Current Seminar Series
Our Irish Studies Research Seminar Series runs weekly on Monday afternoons at 4.30. Come and join us!
Monday 10 December at 4.30pm, in the Irish Studies Seminar Room, 27 University Square 01.003. Dr Andrew Newby (Tampere University): ‘“Death had lost its meaning”: remembering the Great Finnish Famine (1867-68)’
Andrew Newby is an Associate Professor in History at Tampere University (Finland).
Autumn 2018 Seminar Series
Our Autumn 2018 Seminar series starts on 28 September at 4pm, then reverting to Mondays at 4.30pm.
All welcome - come and join us!
A number of our previous 2017-18 and 2016-17 Seminars are available online for audio streaming.
CLICK HERE to see the programmes and access the audio streams.
Irish Studies International lecture
The Institute hosts an annual International Irish Studies Lecture given by a distinguished academic or figure in public service.
Previous lecturers have included Prof David Lloyd (University of California, Riverside), Prof Richard Kearney (Boston College), Prof Joe Lee (New York University), Prof Joep Leerssen (University of Amsterdam), Prof Elizabeth Malcolm (University of Melbourne) and Prof Marianne Elliott (University of Liverpool).
2019 ECIS Conference
The 2019 Eighteenth-Century Ireland Society Conference will be hosted by Queen's University Belfast on 14-16 June 2019
Plenary speakers: Prof Fionntán de Brún (NUI Maynooth), Dr Catriona Kennedy (York), Prof Finola O’Kane (UCD), Exhibition and musical performances: the Bunting collection at Queen’s
Booklaunch: Forgetful Remembrance
We will be launching Guy Beiner's new book 'Forgetful Remembrance: Social Forgetting and Vernacular Historiography of a Rebellion in Ulster' (Oxford University Press) on 24 January 2019 at 5pm in Lanyon 0G.074. Prof. Peter Gray and Dr Guy Beiner will speak. All welcome.
Forgetful Remembrance examines the paradoxes of what actually happens when communities persistently endeavour to forget inconvenient events. The question of how a society attempts to obscure problematic historical episodes is addressed through a detailed case study grounded in the north-eastern counties of the Irish province of Ulster, where loyalist and unionist Protestants — and in particular Presbyterians — repeatedly tried to repress over two centuries discomfiting recollections of participation, alongside Catholics, in a republican rebellion in 1798. Throughout Forgetful Remembrance, comparative references demonstrate the wider relevance of the study of social forgetting in Northern Ireland to numerous other cases where troublesome memories have been concealed behind a veil of supposed oblivion.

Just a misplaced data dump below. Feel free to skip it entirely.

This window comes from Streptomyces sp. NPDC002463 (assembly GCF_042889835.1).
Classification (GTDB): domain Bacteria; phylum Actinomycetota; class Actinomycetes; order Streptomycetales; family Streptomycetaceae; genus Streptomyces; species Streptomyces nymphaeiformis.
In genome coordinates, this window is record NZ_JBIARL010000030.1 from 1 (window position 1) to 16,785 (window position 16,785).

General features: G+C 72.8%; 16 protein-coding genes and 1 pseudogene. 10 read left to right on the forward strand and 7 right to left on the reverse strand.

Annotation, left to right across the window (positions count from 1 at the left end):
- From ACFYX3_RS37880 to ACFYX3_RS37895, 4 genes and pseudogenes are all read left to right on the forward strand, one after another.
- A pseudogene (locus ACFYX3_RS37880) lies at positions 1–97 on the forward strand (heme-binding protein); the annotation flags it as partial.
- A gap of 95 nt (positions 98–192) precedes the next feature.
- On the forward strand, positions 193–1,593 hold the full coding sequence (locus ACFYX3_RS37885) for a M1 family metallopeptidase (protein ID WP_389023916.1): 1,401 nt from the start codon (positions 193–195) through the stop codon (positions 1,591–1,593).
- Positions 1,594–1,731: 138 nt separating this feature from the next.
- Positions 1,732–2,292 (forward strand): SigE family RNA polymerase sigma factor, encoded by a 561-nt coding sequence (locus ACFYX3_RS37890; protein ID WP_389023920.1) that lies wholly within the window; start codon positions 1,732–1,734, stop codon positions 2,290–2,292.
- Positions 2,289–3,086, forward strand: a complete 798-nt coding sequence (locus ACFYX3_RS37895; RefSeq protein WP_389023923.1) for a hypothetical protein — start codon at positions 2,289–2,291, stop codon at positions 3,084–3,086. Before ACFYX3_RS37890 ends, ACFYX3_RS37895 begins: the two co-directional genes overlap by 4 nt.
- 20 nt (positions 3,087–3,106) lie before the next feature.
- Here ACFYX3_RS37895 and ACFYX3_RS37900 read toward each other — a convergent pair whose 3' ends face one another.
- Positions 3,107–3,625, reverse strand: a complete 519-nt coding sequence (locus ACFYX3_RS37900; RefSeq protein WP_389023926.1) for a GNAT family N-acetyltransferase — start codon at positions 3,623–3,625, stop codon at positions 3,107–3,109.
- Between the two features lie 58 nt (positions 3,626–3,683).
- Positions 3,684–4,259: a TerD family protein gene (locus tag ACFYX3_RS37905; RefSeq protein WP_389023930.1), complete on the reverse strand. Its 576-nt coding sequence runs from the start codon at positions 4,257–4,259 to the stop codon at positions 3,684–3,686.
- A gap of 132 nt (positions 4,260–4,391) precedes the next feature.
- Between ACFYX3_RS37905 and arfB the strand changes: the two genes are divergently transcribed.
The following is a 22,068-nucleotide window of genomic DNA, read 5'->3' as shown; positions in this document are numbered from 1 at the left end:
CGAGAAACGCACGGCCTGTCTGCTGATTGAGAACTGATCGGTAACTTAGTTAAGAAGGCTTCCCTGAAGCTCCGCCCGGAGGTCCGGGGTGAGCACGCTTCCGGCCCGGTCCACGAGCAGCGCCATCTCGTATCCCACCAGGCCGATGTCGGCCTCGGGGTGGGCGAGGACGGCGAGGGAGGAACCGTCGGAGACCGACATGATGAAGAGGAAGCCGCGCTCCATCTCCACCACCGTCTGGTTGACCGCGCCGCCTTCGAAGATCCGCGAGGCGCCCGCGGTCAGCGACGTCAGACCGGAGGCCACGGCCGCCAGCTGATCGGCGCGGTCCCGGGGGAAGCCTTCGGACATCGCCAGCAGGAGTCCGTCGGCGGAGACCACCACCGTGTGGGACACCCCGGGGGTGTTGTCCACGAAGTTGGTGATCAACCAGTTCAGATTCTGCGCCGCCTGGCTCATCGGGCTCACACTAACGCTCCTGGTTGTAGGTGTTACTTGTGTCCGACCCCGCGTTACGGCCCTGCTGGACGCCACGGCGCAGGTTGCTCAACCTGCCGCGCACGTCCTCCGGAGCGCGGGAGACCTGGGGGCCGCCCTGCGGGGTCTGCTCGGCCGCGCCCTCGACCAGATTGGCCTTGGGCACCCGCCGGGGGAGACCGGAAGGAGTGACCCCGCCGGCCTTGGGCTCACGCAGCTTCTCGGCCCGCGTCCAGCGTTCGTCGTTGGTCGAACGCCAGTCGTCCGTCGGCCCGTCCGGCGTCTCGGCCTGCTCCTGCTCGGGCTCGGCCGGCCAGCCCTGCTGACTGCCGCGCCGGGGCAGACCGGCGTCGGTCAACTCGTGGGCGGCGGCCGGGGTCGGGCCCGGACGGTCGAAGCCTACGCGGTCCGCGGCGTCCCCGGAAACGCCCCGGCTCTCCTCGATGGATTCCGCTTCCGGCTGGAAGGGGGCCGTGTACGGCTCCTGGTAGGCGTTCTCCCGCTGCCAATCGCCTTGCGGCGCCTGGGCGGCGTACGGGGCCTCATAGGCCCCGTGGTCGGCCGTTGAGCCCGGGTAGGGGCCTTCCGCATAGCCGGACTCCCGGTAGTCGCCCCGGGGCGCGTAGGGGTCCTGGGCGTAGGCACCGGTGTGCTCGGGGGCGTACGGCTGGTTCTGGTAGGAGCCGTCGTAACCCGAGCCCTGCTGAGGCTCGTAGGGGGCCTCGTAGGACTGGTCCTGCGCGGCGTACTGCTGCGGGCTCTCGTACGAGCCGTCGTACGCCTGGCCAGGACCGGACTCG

2018 Tudor Stuart Ireland Conference
The 8th Annual Tudor & Stuart Ireland Interdisciplinary Conference will take place at Queen’s University, Belfast on 24 – 25 August 2018
Podcasts of papers are now available at: https://soundcloud.com/history-hub/sets/2018-tudor-and-stuart-ireland
Irish Economic and Social History Conference
The Annual Conference of the Economic and Social History Society of Ireland, which will be held at the Centre for Economic History, Queen’s University Belfast, on Friday 30 November and Saturday 1 December 2018
CFP open to 5 October
Remembering Bunting Festival
A Festival of Talks and Music to Celebrate the Life and Work of Edward Bunting (1773-1843).
All events are FREE and open to the public; tickets normally not required (see programme). Music at QUB; Skainos Centre, St Mary's Hall, St George's Church, Coláiste Feirste, Cultúrlann McAdam Ó Fiaich.
Postgrad Reading Group
The Reading Group in Irish Studies is open to all interested postgrads (MA and PhD), and is run by the Postgrads.
This year’s first meeting of the Irish Studies Postgrad Reading Group will be on Tuesday 4th December at 4pm in the Irish Studies Seminar Room, 27 University Square 01.003.
All QUB Postgrads (PGR and MA) with an interest are invited to attend. There will be an opportunity to suggest readings for future meetings. Refreshments provided!
The topic of discussion for 4 December will be Anna Burns’ new Booker-Prize winning novel Milkman (Faber 2018).
In this unnamed city, to be interesting is dangerous. Middle sister, our protagonist, is busy attempting to keep her mother from discovering her maybe-boyfriend and to keep everyone in the dark about her encounter with Milkman. But when first brother-in-law sniffs out her struggle, and rumours start to swell, middle sister becomes 'interesting'. The last thing she ever wanted to be. To be interesting is to be noticed and to be noticed is dangerous.
Milkman is a tale of gossip and hearsay, silence and deliberate deafness. It is the story of inaction with enormous consequences